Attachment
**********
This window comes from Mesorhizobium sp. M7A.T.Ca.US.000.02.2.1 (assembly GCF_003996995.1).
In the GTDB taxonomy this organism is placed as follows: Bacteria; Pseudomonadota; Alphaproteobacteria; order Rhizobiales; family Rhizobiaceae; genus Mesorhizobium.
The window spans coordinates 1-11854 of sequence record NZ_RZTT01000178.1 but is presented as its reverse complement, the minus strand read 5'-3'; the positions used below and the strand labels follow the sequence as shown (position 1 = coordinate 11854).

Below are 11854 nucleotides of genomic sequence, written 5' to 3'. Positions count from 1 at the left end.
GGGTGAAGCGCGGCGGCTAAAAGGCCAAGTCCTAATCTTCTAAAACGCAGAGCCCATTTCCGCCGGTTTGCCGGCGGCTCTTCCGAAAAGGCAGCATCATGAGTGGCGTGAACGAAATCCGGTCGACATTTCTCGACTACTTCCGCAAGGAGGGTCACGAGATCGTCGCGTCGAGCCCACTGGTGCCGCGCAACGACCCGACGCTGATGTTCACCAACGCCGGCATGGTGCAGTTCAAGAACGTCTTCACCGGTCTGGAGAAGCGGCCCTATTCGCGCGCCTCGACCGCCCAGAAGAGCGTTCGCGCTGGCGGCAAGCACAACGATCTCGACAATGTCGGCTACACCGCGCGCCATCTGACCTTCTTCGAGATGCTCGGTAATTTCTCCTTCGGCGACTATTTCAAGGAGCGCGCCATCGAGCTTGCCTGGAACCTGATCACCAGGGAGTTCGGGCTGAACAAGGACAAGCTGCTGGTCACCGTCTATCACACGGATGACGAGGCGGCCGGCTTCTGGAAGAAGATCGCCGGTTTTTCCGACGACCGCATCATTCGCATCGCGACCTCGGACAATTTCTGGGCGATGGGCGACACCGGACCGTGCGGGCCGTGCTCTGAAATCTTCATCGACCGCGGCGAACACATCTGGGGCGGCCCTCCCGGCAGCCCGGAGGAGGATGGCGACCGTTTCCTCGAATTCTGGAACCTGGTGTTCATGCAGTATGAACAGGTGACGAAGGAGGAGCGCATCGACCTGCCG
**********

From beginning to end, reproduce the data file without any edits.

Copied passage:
This window comes from Mesorhizobium sp. M7A.T.Ca.US.000.02.2.1 (assembly GCF_003996995.1).
In the GTDB taxonomy this organism is placed as follows: Bacteria; Pseudomonadota; Alphaproteobacteria; order Rhizobiales; family Rhizobiaceae; genus Mesorhizobium.
The window spans coordinates 1-11854 of sequence record NZ_RZTT01000178.1 but is presented as its reverse complement, the minus strand read 5'-3'; the positions used below and the strand labels follow the sequence as shown (position 1 = coordinate 11854).

Below are 11854 nucleotides of genomic sequence, written 5' to 3'. Positions count from 1 at the left end.
GGGTGAAGCGCGGCGGCTAAAAGGCCAAGTCCTAATCTTCTAAAACGCAGAGCCCATTTCCGCCGGTTTGCCGGCGGCTCTTCCGAAAAGGCAGCATCATGAGTGGCGTGAACGAAATCCGGTCGACATTTCTCGACTACTTCCGCAAGGAGGGTCACGAGATCGTCGCGTCGAGCCCACTGGTGCCGCGCAACGACCCGACGCTGATGTTCACCAACGCCGGCATGGTGCAGTTCAAGAACGTCTTCACCGGTCTGGAGAAGCGGCCCTATTCGCGCGCCTCGACCGCCCAGAAGAGCGTTCGCGCTGGCGGCAAGCACAACGATCTCGACAATGTCGGCTACACCGCGCGCCATCTGACCTTCTTCGAGATGCTCGGTAATTTCTCCTTCGGCGACTATTTCAAGGAGCGCGCCATCGAGCTTGCCTGGAACCTGATCACCAGGGAGTTCGGGCTGAACAAGGACAAGCTGCTGGTCACCGTCTATCACACGGATGACGAGGCGGCCGGCTTCTGGAAGAAGATCGCCGGTTTTTCCGACGACCGCATCATTCGCATCGCGACCTCGGACAATTTCTGGGCGATGGGCGACACCGGACCGTGCGGGCCGTGCTCTGAAATCTTCATCGACCGCGGCGAACACATCTGGGGCGGCCCTCCCGGCAGCCCGGAGGAGGATGGCGACCGTTTCCTCGAATTCTGGAACCTGGTGTTCATGCAGTATGAACAGGTGACGAAGGAGGAGCGCATCGACCTGCCG